Born into a family of professional musicians, my contacts with the violin world began with my studies as a professional cellist in Madrid, Amsterdam and London. As a member of the Cadaques Orchestra and several chamber groups, I have made numerous recordings and concerts all over the world.
Fascinated since childhood by the beauty of stringed instruments, in 1999 I began my training in traditional Spanish guitar making in Madrid with Antonio Gonzalez Cardenal. After completing three years of studies and wishing to concentrate more on instruments in the violin family, I became an apprentice at the workshop of Colin G Nicholls in London.
Since then I have gained a broad range of experience and absorbed many influences, in particular through the close collaboration with my very good friend, the luthier Pablo Rosales Gross.
In 2004, I finally decided to establish my own business, Lutheria Tarapiella S.L., based in the wonderful location of San Lorenzo de El Escorial, near Madrid, and focusing mainly on the repair, restoration and buying and selling of old string instruments. I have written short articles on Spanish instruments for The Strad and Tarisio.
From the very beginning, one of my great ambitions has been to restore and preserve the national musical heritage of my country. As a result of years of research and the economic support of a sympathetic group of investors, I have built up the Tarapiella-Pamies collection, which is considered one of the most important collections of eighteenth-century Spanish stringed instruments in the world. These instruments, of unsurpassed quality, are currently played by some of the most highly regarded musicians in Spain.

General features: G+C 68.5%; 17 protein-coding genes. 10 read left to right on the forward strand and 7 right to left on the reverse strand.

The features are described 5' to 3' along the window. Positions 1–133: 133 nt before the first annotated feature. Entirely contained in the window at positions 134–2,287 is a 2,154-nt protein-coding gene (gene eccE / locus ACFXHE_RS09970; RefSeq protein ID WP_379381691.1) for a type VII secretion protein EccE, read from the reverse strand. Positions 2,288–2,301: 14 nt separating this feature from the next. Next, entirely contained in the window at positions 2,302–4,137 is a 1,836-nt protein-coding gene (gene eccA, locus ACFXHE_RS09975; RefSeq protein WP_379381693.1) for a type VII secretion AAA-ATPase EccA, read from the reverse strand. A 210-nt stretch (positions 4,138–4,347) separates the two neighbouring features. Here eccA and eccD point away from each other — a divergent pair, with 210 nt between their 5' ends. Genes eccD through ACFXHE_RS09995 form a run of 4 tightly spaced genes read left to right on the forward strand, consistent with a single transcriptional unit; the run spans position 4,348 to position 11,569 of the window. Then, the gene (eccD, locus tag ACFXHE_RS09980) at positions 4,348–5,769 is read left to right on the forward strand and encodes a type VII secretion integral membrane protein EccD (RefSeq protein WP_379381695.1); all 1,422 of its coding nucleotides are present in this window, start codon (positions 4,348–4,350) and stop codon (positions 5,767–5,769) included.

Having worked as a musician in several orchestras in the Netherlands and Spain, in 1990 I decided to focus my career on arts management and production, with my main goal being the creation of music projects that would not be excluded from the echelons of excellence and that would be structured in such a way that they could be competitive in the international market.
My interest in the dissemination of music led me to found the publishing company and record label Tritó Edicions in 1991, of which I am the director and which boasts several national music awards. As an editor I have closed agreements with Eresbil, the Provincial Council of Bizkaia, the Provincial Council of Girona, the Valencia Institute of Music, the Fundación Siglo XXI in Valladolid and the Government of Andalusia, among many other institutions. Particular mention should be made of the task of recovering the forgotten Spanish musical heritage of the eighteenth to twentieth centuries, with the publication to date of over a thousand works. Since 2001 I have been President of the Spanish Association of Publishers of Symphonic Music.
As a private publishing company Tritó has been able to expand thanks to the agreements reached with the aforesaid institutions, the growth of foreign sales (publishing unknown and forgotten music), the digitalisation of the repertoire and access to new technologies available on its website, and also the support of private sponsors.
When asked how I got into this business specialization, to people’s astonishment I answer “because of our dog“. Once upon a time our dog found a mate. She was called “Amati” and they had more puppies together than Stradivari and Guarneri had children.
Amati’s owner was a violin dealer and I was still studying photography. The first violin photographs I asked to take were of a J. B. Vuillaume. Now, all these years later, though the dogs have moved on the dealer is still dealing and I have become a specialist in the